Comparing Google Books and COHA, I have no idea why the books are lower. Maybe because COHA includes periodicals and book publishers are by nature more conservative (since they’re publishing stuff that’s supposed to last more than a day or a week)? One thing I can say is that it appears at the end of the series that the increase in the she/he percentage was more dramatic in COHA than in Google Books. I don’t think this is evidence of a real difference, though, because it could be entirely driven by the difference in the granularity of the data.
This graph shows the (her+hers)/(him+his) percentage since 1851. As in the previous graph, the lines for COHA and General Conference are five-year moving averages and the Google Books data are only available by decade.
I know you think I made a mistake, that this is just a copy of the previous graph with a different title. But it’s actually a completely different graph using totally different data. Really. I went back and checked. And if you look closely, like in one of those “find ten differences between these two pictures” games in the Friend, you’ll see there are some clear differences. For example, in this graph, the Google Books line spends several decades right at 30%; in the previous graph it is more like 27%. In this graph, the lowest dip of the COHA line barely reaches down to cross the Google Books line in the late 1920s; in the previous graph, it crosses more clearly. In this graph, the last few years of Conference percentages have been right around 20%; in the previous graph, the corresponding values are all above 20%.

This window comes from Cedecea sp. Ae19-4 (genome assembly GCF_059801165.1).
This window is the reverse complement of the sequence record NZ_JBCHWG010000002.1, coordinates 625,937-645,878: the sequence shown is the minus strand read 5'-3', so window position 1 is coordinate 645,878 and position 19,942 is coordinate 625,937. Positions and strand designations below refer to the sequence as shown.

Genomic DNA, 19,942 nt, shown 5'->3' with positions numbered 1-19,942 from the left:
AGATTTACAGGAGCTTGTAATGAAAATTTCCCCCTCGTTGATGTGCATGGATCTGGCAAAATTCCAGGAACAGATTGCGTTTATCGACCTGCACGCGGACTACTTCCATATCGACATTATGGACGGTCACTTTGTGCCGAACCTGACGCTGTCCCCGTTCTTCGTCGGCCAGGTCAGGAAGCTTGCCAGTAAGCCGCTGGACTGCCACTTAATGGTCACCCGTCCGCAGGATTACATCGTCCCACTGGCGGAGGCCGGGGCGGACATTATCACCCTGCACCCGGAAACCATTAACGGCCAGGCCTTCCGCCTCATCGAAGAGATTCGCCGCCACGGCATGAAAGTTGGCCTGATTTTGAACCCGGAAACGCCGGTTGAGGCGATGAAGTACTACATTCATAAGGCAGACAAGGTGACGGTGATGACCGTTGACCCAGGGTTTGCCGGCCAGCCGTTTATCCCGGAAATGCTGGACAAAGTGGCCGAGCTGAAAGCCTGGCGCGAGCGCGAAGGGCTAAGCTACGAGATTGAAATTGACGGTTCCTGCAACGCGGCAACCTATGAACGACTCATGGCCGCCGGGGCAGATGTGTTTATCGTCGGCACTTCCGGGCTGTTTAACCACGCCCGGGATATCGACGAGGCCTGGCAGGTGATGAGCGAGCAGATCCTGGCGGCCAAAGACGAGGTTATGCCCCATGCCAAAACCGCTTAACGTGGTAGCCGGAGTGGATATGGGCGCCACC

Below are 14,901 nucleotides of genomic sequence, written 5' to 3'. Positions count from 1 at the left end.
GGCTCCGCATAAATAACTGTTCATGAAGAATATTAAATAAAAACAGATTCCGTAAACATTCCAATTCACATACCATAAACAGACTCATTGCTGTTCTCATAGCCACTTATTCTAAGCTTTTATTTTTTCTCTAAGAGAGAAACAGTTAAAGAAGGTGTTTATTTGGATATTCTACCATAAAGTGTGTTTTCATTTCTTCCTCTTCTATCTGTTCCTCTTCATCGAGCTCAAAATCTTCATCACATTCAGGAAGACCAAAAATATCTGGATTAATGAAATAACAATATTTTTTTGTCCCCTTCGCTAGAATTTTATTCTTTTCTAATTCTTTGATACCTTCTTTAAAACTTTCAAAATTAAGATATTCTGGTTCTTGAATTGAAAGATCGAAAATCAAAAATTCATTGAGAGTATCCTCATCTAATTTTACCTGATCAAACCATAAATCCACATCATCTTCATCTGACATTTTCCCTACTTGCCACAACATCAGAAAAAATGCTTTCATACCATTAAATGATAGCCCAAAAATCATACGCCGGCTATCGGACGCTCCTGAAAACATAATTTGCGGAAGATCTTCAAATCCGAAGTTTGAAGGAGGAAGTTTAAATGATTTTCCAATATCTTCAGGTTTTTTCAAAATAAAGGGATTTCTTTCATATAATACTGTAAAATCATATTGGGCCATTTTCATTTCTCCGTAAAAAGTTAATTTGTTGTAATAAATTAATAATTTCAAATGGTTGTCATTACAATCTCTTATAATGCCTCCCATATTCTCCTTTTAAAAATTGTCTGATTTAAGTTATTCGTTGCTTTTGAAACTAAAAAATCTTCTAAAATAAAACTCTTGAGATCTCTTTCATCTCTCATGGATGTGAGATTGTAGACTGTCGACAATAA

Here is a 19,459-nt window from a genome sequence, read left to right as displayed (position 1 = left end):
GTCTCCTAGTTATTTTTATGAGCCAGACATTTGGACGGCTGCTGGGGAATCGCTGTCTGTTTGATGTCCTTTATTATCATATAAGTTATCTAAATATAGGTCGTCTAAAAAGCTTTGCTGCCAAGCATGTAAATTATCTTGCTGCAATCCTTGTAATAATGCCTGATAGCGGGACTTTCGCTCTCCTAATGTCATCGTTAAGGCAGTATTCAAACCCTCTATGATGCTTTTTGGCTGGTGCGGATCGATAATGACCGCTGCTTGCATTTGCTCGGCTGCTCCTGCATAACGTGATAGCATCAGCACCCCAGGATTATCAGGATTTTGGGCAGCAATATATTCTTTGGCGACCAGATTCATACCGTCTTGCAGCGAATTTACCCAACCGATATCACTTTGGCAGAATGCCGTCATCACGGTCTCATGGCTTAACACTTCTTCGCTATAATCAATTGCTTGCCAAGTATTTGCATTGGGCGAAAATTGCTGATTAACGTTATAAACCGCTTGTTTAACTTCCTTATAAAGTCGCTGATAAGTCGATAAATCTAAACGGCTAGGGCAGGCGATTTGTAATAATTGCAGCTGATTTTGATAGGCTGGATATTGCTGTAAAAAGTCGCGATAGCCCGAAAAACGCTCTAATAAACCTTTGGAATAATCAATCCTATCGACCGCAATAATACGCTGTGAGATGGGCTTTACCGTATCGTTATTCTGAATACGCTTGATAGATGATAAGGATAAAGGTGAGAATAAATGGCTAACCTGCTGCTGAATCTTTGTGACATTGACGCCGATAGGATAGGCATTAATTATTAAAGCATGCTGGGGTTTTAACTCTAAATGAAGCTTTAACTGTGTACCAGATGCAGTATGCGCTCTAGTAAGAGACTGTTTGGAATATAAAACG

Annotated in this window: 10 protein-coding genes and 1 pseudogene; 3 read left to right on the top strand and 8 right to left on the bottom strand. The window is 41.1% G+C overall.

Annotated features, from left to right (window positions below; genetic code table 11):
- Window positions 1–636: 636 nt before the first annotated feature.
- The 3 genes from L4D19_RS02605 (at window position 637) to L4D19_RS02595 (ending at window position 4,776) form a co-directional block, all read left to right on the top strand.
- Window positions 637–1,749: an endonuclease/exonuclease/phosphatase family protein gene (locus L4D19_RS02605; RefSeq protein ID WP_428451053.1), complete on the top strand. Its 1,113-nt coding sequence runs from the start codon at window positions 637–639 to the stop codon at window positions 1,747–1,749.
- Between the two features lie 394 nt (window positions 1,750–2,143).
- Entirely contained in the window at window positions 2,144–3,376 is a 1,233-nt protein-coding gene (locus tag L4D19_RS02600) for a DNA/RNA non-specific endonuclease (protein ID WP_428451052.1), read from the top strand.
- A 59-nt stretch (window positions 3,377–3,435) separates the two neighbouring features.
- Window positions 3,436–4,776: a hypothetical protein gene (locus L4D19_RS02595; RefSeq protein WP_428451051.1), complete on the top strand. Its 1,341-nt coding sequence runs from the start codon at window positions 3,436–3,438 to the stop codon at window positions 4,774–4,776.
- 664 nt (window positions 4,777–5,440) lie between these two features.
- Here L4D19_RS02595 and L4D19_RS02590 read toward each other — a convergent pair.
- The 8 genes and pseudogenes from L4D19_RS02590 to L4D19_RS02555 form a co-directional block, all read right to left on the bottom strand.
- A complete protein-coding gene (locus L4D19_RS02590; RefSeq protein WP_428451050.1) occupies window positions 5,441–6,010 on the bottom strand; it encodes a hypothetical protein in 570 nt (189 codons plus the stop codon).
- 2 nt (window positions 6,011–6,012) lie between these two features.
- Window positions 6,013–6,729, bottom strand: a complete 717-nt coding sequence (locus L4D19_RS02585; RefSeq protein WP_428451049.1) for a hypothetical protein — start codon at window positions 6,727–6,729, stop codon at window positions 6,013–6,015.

The similarity in the graphs doesn’t give us anything new to talk about, but it is nice to see as a check on the reliability of the results. You would expect to see she, her, and hers varying together: when one goes up, they all go up. You would expect the same for he, him, and his. So it’s good to see that the she/he and (her+hers)/(him+his) percentages track each other pretty closely across time for all three data sources.
One last thing to say is that of course simply counting individual words is a very crude way to get at the use of gender-neutral language. I chose this approach because it was easier than looking at individual uses of the words, where I could track down how often she was actually being used to clarify that scriptures can apply to women too. But of course usage of the individual words is also affected by other things like changes in how often women are referred to in stories, and how often women are addressed directly. These reasons for increasing usage of female pronouns in Conference are all probably correlated, though, and I think they are all probably generally positive. It may be that General Authorities still tell women they’re wonderful too often, but on the bright side, at least they see the need to talk to and about women. The results of these word counts suggests that it wasn’t that long ago that they didn’t.